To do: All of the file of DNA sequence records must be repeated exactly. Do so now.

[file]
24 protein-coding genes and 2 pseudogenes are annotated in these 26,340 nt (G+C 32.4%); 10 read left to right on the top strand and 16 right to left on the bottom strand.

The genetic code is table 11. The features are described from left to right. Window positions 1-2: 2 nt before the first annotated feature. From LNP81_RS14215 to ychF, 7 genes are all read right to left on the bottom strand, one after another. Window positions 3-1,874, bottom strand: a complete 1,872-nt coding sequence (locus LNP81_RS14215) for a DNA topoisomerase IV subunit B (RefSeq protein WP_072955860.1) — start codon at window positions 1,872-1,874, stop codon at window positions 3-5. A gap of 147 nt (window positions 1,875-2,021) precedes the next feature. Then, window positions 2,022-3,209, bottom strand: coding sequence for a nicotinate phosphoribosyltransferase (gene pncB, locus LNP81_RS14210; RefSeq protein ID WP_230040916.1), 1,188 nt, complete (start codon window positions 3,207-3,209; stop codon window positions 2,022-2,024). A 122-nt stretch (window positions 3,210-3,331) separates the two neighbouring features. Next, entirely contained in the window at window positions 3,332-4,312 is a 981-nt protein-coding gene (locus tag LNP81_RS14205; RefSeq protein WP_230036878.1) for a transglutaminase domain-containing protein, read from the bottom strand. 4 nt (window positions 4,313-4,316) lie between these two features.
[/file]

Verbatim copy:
24 protein-coding genes and 2 pseudogenes are annotated in these 26,340 nt (G+C 32.4%); 10 read left to right on the top strand and 16 right to left on the bottom strand.

The genetic code is table 11. The features are described from left to right. Window positions 1-2: 2 nt before the first annotated feature. From LNP81_RS14215 to ychF, 7 genes are all read right to left on the bottom strand, one after another. Window positions 3-1,874, bottom strand: a complete 1,872-nt coding sequence (locus LNP81_RS14215) for a DNA topoisomerase IV subunit B (RefSeq protein WP_072955860.1) — start codon at window positions 1,872-1,874, stop codon at window positions 3-5. A gap of 147 nt (window positions 1,875-2,021) precedes the next feature. Then, window positions 2,022-3,209, bottom strand: coding sequence for a nicotinate phosphoribosyltransferase (gene pncB, locus LNP81_RS14210; RefSeq protein ID WP_230040916.1), 1,188 nt, complete (start codon window positions 3,207-3,209; stop codon window positions 2,022-2,024). A 122-nt stretch (window positions 3,210-3,331) separates the two neighbouring features. Next, entirely contained in the window at window positions 3,332-4,312 is a 981-nt protein-coding gene (locus tag LNP81_RS14205; RefSeq protein WP_230036878.1) for a transglutaminase domain-containing protein, read from the bottom strand. 4 nt (window positions 4,313-4,316) lie between these two features.